Environmental gap widens in Phoenix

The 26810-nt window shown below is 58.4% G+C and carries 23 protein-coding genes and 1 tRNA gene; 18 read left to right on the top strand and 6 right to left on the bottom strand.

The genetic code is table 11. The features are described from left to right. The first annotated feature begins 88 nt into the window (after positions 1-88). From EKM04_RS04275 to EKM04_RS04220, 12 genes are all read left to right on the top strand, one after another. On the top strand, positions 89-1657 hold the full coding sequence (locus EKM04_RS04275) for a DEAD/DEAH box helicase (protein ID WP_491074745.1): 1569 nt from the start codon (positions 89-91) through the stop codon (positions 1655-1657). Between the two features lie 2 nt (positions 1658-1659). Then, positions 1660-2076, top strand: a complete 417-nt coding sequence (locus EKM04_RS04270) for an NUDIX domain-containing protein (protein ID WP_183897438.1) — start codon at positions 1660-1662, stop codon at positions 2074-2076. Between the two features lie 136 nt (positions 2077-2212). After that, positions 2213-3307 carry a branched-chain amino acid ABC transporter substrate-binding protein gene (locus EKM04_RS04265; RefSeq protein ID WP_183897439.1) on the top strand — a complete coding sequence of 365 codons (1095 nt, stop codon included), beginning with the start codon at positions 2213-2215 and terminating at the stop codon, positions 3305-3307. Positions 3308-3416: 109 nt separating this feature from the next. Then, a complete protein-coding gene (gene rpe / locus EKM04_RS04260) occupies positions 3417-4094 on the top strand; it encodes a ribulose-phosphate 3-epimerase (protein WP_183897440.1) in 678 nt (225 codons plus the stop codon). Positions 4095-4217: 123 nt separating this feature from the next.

Most people are aware of the growing economic inequality in this country, but fewer are aware of environmental inequality, a worrying trend revealed in a new study of the foliage of Phoenix, Arizona. It’s rather intuitive to think that having more money buys you more open space, shade, and land with cleaner air, but the authors of this study were concerned about the change over time towards greater inequality. Since 1970, Phoenix has grown from 580,000 to near 1.3 million now. Several decades ago, there was no correlation between income and vegetation. But on a scale of 0 to 1, with 0 being no correlation between greenery and wealth and 1 being a perfect correlation, Phoenix now stands at 0.4. And this isn’t just a quibble over nice scenery; in the blistering hot Valley, a tree’s shade can lower the temperature 40 degrees and more vegetation provides fresher air. This hits close to home, as Phoenix is my hometown, and I hope local science and governmental officials work to address this disappointing trend.